Welcome, welcome, welcome!

I’m Sarah, and this is dVerse, the poets’ pub – hot and cool words, rhymes on tap, verses to go.

I recently attended a wonderful poetry workshop with the love Anna Saunders (@AnnaSaund1), where we looked at repetition in poetry. We looked at several ways to use repetition, but tonight, I’d like to think about anaphora.

So what is anaphora?

This is what Wikipedia says:  anaphora (Greekἀναφορά, “carrying back”) is a rhetorical device that consists of repeating a sequence of words at the beginnings of neighboring clauses, thereby lending them emphasis

Here are some examples:

It was the best of times, it was the worst of times, it was the age of wisdom, it was the age of foolishness, it was the epoch of belief, it was the epoch of incredulity, it was the season of Light, it was the season of Darkness, it was the spring of hope, it was the winter of despair, we had everything before us, we had nothing before us, we were all going direct to Heaven, we were all going direct the other way…

Charles Dickens, A Tale of Two Cities

Or this:

From the memories of the bird that chanted to me,
From your memories, sad brother, from the fitful risings and fallings I heard,
From under that yellow half-moon late-risen and swollen as if with tears,
From those beginning notes of yearning and love, there in the transparent mist,
From the thousand responses of my heart never to cease,
From the myriad thence-arous’d words,
From the word stronger and more delicious than any,
From such as now they start the scene revisiting,…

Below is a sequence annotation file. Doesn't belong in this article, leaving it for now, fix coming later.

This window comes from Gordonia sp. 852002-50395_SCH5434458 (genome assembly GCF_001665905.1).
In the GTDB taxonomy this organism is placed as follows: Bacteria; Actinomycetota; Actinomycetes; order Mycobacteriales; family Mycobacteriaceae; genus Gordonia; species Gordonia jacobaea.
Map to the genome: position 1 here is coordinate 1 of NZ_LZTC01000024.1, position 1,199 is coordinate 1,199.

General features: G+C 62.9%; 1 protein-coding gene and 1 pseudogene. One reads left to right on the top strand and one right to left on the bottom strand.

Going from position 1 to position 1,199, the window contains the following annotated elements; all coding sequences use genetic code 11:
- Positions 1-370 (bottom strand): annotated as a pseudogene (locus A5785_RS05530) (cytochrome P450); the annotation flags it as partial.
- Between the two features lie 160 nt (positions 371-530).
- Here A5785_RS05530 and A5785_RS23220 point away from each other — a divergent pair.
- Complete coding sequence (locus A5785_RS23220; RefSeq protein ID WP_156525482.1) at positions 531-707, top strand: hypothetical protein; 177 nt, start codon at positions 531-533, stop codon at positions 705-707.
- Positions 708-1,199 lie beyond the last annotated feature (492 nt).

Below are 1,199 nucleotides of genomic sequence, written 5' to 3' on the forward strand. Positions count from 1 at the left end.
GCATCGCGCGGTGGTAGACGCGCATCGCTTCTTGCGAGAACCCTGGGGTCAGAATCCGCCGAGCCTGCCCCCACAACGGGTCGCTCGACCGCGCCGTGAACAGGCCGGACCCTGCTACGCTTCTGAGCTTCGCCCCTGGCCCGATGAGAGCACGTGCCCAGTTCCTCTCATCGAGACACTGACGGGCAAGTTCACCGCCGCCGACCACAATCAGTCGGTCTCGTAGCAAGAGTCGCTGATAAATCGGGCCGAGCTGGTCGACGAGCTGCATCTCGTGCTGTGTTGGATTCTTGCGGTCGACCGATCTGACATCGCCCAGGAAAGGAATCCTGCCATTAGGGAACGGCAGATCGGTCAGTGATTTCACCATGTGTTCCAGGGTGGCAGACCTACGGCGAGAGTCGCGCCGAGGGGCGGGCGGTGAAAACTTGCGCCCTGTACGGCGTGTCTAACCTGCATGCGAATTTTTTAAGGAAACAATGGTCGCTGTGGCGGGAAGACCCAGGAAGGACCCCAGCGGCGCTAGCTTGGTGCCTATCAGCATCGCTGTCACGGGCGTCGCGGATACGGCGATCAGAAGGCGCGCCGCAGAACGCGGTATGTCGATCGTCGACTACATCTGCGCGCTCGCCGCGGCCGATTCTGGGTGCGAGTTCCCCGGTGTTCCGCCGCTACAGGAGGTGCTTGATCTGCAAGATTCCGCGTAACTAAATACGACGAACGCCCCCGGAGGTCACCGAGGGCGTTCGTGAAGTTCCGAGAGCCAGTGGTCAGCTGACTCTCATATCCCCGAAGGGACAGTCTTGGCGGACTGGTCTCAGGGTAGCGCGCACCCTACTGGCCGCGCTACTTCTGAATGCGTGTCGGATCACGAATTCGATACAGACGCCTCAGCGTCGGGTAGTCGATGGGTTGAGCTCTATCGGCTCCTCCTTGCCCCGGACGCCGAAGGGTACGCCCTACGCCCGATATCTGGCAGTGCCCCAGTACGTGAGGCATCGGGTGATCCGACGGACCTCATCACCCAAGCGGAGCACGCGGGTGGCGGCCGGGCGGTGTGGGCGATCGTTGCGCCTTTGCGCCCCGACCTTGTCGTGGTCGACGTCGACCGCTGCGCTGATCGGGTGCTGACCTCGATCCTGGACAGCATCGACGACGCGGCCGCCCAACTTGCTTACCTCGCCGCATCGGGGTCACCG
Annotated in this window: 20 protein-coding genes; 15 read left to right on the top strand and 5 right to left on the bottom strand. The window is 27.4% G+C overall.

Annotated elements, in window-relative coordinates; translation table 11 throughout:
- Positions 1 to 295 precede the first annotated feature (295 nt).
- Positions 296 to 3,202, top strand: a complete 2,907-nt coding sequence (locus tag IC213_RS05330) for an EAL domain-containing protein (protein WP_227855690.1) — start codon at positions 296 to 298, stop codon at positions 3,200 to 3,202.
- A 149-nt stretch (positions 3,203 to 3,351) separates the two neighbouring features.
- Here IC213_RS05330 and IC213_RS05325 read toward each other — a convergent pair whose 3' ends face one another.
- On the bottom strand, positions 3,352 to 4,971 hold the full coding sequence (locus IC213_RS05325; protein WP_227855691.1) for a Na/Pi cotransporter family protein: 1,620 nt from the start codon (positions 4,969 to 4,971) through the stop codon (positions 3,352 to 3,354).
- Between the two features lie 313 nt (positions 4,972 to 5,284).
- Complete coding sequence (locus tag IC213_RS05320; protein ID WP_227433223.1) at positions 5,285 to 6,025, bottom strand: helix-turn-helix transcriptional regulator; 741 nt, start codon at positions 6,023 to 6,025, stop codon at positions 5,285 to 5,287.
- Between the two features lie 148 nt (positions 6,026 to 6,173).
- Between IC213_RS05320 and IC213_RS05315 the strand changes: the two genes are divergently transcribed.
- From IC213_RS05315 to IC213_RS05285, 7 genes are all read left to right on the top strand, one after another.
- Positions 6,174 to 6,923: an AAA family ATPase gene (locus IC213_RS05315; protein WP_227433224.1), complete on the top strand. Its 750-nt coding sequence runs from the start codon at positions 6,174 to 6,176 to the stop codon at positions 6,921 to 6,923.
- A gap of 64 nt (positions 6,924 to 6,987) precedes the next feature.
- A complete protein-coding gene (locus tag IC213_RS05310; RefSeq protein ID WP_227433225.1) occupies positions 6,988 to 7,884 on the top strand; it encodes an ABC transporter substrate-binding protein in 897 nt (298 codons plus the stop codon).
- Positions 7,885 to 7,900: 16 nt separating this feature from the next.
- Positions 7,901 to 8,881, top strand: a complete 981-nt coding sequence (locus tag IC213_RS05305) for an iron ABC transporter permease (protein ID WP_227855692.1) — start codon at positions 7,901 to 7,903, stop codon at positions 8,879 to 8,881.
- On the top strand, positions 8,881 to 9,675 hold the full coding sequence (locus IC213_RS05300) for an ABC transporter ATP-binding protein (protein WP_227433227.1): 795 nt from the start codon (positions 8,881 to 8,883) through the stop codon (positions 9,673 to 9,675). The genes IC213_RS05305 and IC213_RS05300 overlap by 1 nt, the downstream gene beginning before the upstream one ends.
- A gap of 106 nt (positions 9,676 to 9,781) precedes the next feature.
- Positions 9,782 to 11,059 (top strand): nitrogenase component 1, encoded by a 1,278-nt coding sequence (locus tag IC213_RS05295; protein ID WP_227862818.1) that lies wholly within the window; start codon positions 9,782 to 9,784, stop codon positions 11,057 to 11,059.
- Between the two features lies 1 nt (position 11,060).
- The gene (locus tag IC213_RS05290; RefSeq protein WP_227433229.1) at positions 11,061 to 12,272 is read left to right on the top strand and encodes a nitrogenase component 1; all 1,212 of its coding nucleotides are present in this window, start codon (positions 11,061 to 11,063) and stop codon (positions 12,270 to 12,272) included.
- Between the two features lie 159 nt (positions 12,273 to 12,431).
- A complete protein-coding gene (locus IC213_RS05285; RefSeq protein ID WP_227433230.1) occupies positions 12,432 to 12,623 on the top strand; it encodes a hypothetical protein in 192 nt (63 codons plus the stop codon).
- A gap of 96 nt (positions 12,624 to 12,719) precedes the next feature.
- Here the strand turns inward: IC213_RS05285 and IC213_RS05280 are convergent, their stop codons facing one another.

Walt Whitman, “Out of the Cradle Endlessly Rocking

And this:

And if it snowed and snow covered the drive
he took a spade and tossed it to one side.
And always tucked his daughter up at night
And slippered her the one time that she lied.
And every week he tipped up half his wage.
And what he didn’t spend each week he saved.
And praised his wife for every meal she made.
And once, for laughing, punched her in the face.

And for his mum he hired a private nurse.
And every Sunday taxied her to church.
And he blubbed when she went from bad to worse.
And twice he lifted ten quid from her purse.

Here’s how they rated him when they looked back:
sometimes he did this, sometimes he did that.

Poem – Simon Armitage

It’s a powerful way of creating emphasis, and I think it gives a feel of a litany or a great speech. It’s something we all use quite casually in our verse, but tonight I want you to really lean into it, and work that repetition.

I’d like you to pick one of these verbs as the repeating verb

  • remember
  • dream
  • eat
  • choose
  • love
  • fear
  • hope
  • paint
  • lose

Remember, these go at the START of the clause, so you might end up with something like:

I Remember by Joe Brainard

I remember a piece of old wood with termites running around all over it the termite men found under our front porch.
I remember
 when one year in Tulsa by some freak of nature we were invaded by millions of grasshoppers for about three or four days.
I remember
, downtown, whole sidewalk areas of solid grasshoppers.
I remember a shoe store with a big brown x-ray machine that showed up the bones in your feet bright green.

And to end with, here’s the Police – the kings of anaphora!

I hope I’ve inspired you! And you know what to do:

  • Write that poem!
  • Please add a link back to this post – it really increases our readership, and yours.
  • Link up to Mr Linky
  • Read, read, read and comment, comment, comment!
  • Have fun.